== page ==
Shark Photography

We all remember the horrifying movie Jaws. How that massive great white shark terrorized all the people in that seaside town until Roy Scheider eventually killed it. Since then, people have had a morbid fascination with sharks in general, not just great whites.

Get Rid of the View Finder

One of the most important rules to follow in shark photography is that you don’t need your camera’s view finder. This means you’ll have to start snapping your shark images by instinct alone, but it’s really for your own good (and safety).

After you’ve dealt with pre-setting your focus, you’re good to go. The more you get comfortable with working underwater and also with the view of different lenses (wide-angle, fisheye, etc.), the more naturally you’ll frame your shots underwater just by pointing your camera at the sharks.

Not having to deal with the view finder also leaves you free to be more aware of your surroundings – which is always helpful when you’re surrounded by potentially dangerous sharks.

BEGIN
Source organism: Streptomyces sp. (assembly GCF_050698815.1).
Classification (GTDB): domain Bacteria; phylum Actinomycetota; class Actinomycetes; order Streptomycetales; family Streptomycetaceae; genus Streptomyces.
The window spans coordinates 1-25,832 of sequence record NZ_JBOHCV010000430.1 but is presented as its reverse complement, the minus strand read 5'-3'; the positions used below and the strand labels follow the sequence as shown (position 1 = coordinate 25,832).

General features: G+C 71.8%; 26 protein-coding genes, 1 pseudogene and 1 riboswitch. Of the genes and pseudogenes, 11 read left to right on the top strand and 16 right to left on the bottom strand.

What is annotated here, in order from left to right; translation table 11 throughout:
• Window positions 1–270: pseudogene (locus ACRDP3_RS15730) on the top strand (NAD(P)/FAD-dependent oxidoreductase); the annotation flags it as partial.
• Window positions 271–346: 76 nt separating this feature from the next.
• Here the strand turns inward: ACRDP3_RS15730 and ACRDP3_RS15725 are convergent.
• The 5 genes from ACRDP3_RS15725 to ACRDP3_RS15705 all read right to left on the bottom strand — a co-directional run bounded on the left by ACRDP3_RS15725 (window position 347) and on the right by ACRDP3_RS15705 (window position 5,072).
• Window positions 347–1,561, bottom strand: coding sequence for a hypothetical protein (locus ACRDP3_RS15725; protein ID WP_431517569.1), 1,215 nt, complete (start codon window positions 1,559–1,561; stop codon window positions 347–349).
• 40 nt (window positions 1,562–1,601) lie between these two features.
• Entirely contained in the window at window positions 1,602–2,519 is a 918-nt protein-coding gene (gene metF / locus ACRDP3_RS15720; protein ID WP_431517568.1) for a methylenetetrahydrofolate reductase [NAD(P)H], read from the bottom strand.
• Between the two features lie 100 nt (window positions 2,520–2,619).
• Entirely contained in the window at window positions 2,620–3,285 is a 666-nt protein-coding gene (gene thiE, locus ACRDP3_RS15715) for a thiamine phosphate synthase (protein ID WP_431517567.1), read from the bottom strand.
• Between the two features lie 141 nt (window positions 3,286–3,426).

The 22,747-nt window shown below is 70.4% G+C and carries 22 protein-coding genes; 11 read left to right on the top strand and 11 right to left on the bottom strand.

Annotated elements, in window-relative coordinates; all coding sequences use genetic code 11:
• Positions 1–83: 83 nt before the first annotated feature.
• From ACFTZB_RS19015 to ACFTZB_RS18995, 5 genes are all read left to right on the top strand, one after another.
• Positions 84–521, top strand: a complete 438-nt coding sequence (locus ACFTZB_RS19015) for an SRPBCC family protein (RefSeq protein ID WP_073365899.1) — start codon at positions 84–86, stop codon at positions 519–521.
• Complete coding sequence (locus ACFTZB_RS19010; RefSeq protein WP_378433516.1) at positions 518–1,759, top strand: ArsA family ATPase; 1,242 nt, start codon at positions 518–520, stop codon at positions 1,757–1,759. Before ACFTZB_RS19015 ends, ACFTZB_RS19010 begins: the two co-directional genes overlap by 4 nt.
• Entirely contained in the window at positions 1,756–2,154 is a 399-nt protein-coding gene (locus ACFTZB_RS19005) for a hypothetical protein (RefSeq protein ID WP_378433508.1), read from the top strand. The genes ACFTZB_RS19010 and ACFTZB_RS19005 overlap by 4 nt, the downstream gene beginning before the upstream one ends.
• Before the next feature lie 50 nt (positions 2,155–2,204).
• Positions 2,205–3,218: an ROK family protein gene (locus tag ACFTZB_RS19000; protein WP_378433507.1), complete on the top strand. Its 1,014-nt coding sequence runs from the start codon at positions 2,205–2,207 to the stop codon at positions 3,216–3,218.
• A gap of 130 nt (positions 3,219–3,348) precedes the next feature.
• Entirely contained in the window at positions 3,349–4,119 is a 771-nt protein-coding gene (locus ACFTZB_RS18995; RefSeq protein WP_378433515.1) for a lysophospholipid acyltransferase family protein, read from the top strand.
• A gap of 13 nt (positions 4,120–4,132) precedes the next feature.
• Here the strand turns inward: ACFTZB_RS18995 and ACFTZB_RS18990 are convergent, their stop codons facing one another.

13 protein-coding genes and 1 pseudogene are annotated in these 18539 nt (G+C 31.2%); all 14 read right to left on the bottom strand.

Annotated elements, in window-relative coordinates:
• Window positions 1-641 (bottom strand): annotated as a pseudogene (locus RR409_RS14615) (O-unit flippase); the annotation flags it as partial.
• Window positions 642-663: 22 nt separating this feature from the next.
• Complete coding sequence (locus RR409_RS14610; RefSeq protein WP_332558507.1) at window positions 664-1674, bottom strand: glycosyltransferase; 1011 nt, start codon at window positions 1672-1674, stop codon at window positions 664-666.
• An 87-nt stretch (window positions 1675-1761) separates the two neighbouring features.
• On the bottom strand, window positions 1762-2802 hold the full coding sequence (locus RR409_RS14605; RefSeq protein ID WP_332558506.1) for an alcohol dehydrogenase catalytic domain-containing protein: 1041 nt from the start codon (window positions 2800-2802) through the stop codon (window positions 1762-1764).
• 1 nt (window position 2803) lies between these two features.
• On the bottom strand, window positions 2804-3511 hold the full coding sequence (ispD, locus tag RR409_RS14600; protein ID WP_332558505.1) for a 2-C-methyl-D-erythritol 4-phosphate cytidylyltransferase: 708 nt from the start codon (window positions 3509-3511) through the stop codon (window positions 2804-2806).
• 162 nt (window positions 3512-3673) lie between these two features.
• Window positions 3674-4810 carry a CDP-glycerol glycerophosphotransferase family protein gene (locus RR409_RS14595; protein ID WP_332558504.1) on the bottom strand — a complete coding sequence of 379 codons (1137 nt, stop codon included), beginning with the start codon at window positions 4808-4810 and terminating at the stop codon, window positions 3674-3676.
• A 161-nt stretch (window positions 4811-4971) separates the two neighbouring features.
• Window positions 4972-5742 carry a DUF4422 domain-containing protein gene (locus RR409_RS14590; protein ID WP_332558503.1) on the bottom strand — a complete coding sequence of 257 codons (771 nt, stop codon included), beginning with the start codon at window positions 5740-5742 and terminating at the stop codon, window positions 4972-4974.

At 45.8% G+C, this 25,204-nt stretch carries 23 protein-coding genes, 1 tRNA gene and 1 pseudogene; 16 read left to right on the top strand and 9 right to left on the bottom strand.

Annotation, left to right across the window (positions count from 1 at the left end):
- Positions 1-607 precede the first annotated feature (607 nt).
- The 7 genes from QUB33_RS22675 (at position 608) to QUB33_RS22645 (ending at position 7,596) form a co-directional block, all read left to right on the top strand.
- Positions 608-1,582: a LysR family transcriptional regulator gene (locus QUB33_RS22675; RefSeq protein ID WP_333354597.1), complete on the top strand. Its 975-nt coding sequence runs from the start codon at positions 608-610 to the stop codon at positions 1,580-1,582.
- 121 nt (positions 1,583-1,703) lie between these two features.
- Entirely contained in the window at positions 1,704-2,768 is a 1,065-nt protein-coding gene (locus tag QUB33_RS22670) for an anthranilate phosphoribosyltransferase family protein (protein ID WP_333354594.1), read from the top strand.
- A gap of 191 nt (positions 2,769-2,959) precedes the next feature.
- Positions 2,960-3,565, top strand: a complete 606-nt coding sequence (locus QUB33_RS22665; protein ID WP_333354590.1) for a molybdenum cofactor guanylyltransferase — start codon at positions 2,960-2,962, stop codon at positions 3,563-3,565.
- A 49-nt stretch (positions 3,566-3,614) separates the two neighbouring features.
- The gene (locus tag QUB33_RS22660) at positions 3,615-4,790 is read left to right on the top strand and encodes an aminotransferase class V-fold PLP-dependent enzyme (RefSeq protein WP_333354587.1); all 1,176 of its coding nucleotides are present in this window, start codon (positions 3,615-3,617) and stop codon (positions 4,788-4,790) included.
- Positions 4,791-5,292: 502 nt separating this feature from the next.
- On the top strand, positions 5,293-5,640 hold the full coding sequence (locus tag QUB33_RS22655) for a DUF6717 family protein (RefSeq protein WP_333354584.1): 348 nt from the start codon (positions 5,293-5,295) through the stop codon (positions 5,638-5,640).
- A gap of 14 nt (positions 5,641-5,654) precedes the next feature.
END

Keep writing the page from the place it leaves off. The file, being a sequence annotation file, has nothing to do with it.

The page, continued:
The Perfect Lenses for the Job

Shark photography works best when you have the correct lenses. Ideally, you’ll want to use a wide-angle lens, and this is a general rule of thumb that applies to most cases of shark photography. If you want to go in closer still, you can use a macro lens, which is perfect for getting specific, interesting features of sharks up close and personal (such as neat markings or their eyes).

Then, there are also fisheye lenses that are meant for very wide shots if the shark is that close to you. The fisheye is your go-to lens if you want to capture numerous sharks together in the same shot. A 10-17mm fisheye works best in this situation, but at other times, it’ll be too wide.

When you want to shoot sharks that are unpredictable in their swimming patterns, go with the 12-24mm rectilinear option. If you’re in full frame, use anything in the 17–70mm range.

As for aperture, a maximum aperture of f/2.8 gives good results if you’re utilizing a fast lens. Alternately, f/4 with a constant aperture across the range also gives good outcomes.

Find the Sharks in the Best Places

Some parts of the world are just better suited for shark photography because of the plethora of sharks and the ease of access of the location. If you think you can just go into any saltwater area (read: any ocean) and have great opportunities, you’ll find a different story altogether.